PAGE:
Sadly, as many of you know, the KKK held a demonstration on the lawn of the Hanover County courthouse.  I cannot begin to express the sickness I feel at having this despicable hate group in our county. There is absolutely no room for that kind of hate in our home.  While we are often described as pretty homogeneous, the truth is we are not all one thing.  We are black and white and Hispanic.  We are men and women.  We are farmers and townspeople as well as suburbanites. But what we all are, is Hanover County citizens. Every one of us. It is particularly offensive to see this kind of display right after we celebrate the birth of our country. We are better than this and this kind of display is not welcome here.  Please know that the county had no prior notice of the demonstration.

Third Cent

by Sandra Howard

As Chairman of the Black Caucus of the  HDC, I am concerned about the Board of Supervisors' very anemic response to the KKK's appearance and demonstration in Hanover.  With the exception of Supervisor Faye Prichard, those of you who responded didn't seem too concerned that Hanover was the place the Klan picked to demonstrate and ask for membership support. And, those Board members with no response... well "the silence was deafening."

Bigotry and disdain for any human being are like cancer and it eats at the core of our Inalienable and God-given rights as our Constitution's Ninth amendment so states the concept of "inalienable rights". The Ku Klux Klan ideas represent a deadly poisonous venom spewed on black and people of color and there is no place in Hanover County or America for this deep-rooted hatred because of the color of anyone's skin. Our nation thrived on diversification and will continue to do so. We fought that war and "WON"; it ended May 9, 1865; this is 2019.  We, as Americans have too many issues to deal with these immoral and hateful acts and we will continue to stand and fight against theses vile forms of oppression.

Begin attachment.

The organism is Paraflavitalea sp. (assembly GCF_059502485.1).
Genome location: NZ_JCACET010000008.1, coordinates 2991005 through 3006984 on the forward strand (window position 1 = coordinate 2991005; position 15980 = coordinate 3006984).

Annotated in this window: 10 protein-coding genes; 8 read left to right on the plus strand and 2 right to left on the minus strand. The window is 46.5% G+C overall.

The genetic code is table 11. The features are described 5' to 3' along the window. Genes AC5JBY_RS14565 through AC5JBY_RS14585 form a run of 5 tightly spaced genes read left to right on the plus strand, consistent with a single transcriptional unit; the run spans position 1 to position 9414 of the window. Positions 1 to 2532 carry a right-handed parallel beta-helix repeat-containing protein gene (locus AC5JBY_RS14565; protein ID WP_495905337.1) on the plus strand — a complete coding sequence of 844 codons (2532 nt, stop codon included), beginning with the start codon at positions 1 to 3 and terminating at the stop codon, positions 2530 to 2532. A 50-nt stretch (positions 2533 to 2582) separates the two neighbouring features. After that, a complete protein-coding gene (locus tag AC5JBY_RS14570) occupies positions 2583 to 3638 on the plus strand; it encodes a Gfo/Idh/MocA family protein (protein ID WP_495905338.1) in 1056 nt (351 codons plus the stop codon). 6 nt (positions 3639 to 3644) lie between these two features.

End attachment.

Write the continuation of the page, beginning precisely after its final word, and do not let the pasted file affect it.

We support the Hanover NAACP's call on the Hanover Board of Supervisors to speak out against racism and inequality and replace its cavalier message with one of dignity, moral character, and support for all of the people they serve, all people of Hanover County.

Sandra R. Howard- Chairman, The Black Caucus of the HDC

Long Live America

by, Betsy Farley

Donald Trump is planning a July 4th party to celebrate himself. He is also suggesting he will stay in office long after the constitutional maximum of two terms. This is not what the 4th represents. Look back at the Declaration of Independence, it is one of the most important United States historical documents. Take time to read and think about what is stated in the preamble to the Declaration of Independence, July 4, 1776. It is something we should do every 4th.

“We hold these truths to be self-evident, that all men are created equal, that they are endowed by their creator with certain unalienable Rights, that among these are Life, Liberty and the pursuit of Happiness